Sun, 29 May 1994 12:01:11 EDT
This is not so much a Camporee competitive event, although this game could be
used as a fun side-activity. It is, however, an excellent game that is much
enjoyed by both Cub and Scout age kids. Maybe we could all put our heads
together and come up with some more games we have seen in one place or
Let's toss this Czech game into the equation today...
For lack of a better name, the Czechs call this one "Hoot, Hoot, Hoot". The
reason for this will become clear shortly.
This can either be an indoor or outdoor game, though it's better for outside,
since some tackling can be involved on occasion, unless specifically
prohibited. I suppose that you could term this an active, but very quiet game
(except for the cheers that can be generated as a result of a "catch").
You need a well-marked playing field, divided into two sections, about 50
metres deep (smaller sizes OK if you are indoors, but the playing size should
equate to at least a basketball court sized area, with well-defined playing
area borders, since stepping out-of-bounds means being called "out").
The two teams assemble in their respective ends of the play area. Teams
choose which side is going to go first. One member of the selected team takes
the deepest breath possible, and ventures into the other team's territory. If
this player runs out of air while in the other team's territory, the player
is "out" and has to sit out the rest of the game.
Since breath-holding is a quiet endeavour, it would be far to easy to "make a
mistake" unless there were some way of telling whether a player remains on
just one breath while in "enemy territory". So, just to avoid confusion, the
player has to continuously say, "Hoot, hoot, hoot...." rapidly and without
pause the entire time he or she is in the opposition's side of the play area.
The "H" sound takes more air than most, and so limits the time available
quite dramatically. Any pause indicates the player is taking another breath.
If this happens, he or she is "out". Since you lose less air when you are
doing this quietly, everyone else has to be absolutely silent. If the
player's team makes noise in order to cover for the player, both the player
and the noise-makers are "out".
Stepping out-of-bounds at any time is another way to be called "out". People
who are "out" have to observe the remainder of the go from the sidelines.
"It" attempts to tag as many of the opposition's players as possible. All who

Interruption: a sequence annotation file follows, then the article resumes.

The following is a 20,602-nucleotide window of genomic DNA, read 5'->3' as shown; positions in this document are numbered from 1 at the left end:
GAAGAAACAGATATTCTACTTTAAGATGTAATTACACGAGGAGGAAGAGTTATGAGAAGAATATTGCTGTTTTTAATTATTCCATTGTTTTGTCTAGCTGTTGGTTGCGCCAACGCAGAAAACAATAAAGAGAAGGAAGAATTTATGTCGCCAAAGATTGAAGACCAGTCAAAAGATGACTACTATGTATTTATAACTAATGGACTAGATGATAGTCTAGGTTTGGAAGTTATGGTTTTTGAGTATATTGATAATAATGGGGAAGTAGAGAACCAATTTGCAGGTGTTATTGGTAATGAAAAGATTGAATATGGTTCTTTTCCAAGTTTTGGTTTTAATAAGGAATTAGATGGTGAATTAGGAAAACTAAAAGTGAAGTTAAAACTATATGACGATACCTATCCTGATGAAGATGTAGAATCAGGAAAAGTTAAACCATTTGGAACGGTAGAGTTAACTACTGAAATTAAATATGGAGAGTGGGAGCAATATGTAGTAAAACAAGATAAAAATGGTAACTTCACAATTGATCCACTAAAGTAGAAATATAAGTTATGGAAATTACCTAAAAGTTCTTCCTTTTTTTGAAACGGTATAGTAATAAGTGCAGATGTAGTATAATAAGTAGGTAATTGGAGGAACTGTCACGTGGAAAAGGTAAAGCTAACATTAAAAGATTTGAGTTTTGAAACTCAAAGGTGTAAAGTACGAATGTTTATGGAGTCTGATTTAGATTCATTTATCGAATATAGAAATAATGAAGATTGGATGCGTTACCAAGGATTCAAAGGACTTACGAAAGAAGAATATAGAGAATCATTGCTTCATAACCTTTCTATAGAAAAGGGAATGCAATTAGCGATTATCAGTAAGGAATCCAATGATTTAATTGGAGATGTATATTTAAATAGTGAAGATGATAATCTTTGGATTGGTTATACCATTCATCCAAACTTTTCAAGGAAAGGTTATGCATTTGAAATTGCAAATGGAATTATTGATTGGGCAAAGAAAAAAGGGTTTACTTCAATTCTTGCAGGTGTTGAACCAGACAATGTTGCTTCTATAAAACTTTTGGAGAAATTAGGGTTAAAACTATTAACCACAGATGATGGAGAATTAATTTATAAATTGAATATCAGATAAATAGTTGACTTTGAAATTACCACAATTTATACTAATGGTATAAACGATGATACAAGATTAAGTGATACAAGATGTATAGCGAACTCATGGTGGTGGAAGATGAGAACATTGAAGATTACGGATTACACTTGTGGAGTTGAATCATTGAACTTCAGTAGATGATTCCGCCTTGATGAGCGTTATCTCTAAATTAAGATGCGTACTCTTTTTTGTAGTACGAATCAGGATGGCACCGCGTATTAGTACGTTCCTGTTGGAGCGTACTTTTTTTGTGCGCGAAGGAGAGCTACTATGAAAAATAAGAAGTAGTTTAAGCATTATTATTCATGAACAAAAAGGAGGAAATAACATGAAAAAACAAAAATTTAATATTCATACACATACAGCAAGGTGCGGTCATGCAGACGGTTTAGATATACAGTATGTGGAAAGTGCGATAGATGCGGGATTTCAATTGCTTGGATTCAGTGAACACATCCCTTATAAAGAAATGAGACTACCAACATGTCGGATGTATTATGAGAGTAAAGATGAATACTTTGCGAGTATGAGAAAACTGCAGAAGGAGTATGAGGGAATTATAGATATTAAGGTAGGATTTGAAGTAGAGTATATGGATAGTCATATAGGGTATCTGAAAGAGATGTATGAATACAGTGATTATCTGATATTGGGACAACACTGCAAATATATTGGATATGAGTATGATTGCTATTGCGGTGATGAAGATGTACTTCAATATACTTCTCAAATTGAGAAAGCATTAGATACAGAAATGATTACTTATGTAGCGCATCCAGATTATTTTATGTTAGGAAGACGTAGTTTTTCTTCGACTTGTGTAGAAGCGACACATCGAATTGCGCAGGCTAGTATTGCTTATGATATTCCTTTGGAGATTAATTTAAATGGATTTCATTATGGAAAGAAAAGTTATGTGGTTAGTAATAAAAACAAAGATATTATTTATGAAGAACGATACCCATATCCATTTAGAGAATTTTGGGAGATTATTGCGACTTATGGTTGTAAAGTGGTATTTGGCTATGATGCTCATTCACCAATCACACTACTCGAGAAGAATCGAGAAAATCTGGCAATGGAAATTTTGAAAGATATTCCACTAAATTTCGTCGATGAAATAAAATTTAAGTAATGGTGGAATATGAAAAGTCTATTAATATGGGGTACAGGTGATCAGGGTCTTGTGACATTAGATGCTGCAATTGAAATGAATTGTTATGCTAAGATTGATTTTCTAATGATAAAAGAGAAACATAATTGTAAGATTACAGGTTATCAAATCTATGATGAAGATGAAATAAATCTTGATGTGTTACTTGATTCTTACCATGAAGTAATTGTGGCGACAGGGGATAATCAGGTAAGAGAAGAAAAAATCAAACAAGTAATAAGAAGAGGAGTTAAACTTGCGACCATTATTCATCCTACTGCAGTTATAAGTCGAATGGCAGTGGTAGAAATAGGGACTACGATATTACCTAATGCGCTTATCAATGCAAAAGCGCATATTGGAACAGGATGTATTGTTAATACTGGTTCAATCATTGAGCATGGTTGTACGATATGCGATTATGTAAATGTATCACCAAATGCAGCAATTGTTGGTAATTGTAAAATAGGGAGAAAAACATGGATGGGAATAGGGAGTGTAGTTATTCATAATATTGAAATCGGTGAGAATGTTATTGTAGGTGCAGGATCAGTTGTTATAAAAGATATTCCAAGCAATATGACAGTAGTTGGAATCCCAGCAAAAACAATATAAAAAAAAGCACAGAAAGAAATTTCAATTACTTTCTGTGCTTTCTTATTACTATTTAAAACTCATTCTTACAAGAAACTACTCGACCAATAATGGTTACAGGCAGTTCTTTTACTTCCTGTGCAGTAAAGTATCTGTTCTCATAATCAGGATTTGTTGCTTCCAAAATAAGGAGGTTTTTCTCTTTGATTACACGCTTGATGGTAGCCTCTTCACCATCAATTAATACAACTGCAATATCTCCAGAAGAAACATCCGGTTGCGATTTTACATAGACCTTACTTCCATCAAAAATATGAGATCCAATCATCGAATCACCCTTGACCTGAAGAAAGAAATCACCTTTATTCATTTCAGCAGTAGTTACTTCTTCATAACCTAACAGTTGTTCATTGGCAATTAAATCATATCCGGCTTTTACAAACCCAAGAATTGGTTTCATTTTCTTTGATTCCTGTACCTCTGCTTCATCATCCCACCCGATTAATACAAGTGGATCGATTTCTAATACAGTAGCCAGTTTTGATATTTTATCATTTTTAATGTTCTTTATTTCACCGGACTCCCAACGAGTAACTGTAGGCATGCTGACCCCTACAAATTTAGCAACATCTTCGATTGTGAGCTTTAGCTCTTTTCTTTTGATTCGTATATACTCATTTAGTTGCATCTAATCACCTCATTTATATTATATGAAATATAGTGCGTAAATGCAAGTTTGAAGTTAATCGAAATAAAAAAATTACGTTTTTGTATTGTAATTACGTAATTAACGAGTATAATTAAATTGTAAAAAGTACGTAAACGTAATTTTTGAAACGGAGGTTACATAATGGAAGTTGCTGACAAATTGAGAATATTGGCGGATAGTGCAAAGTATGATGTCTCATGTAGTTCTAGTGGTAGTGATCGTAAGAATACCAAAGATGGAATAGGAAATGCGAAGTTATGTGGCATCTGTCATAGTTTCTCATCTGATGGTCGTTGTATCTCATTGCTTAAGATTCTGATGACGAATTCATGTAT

are tagged by "It" are "out" UNLESS "It" runs out of air before crossing to
his or her own territory.
There is a very slight possibility that "It" will run out of air through poor
planning. However, the best way of ensuring "It" runs out of air on the wrong
side of the line is for "It" to be prevented from returning. Therefore, the
side being invaded needs to capture "It" for long enough to ensure he or she
runs out of air. (Tackling "It" to the ground and knocking the breath out of
"It" is not encouraged.)
Capturing "It" is not, however, risk-free. If "It" cannot be held until
running out of air, and he or she manages to get back across to home side,
every player who touched "It" in the failed capture effort is "out". A wee
but squirmy "It" can take out several of the opposition's mooses this way...
Team strategy is fairly important in this game, since you want to preserve a
few of your stronger and fleeter players till the end, if at all possible.
Everyone has to take a turn at being "It" - no exceptions allowed. Each
player takes this in turn until the entire team has gone across and returned
(or been captured). After everyone has had a turn, the team circulates the
responsibility again. You do not have to use the same sequence each time,
however, so you can "target" opponents you need to get "out" as quickly as
possible, using specific players from your side.
The team that runs out of players is NOT the winning. team. After a team
wins, the game can be played again.
So, give this one a try to see how it plays with the Scouts where you are,
and let me know how it goes.
Terry Howerton Sakima Group, Inc. SCOUTER Magazine Kansas City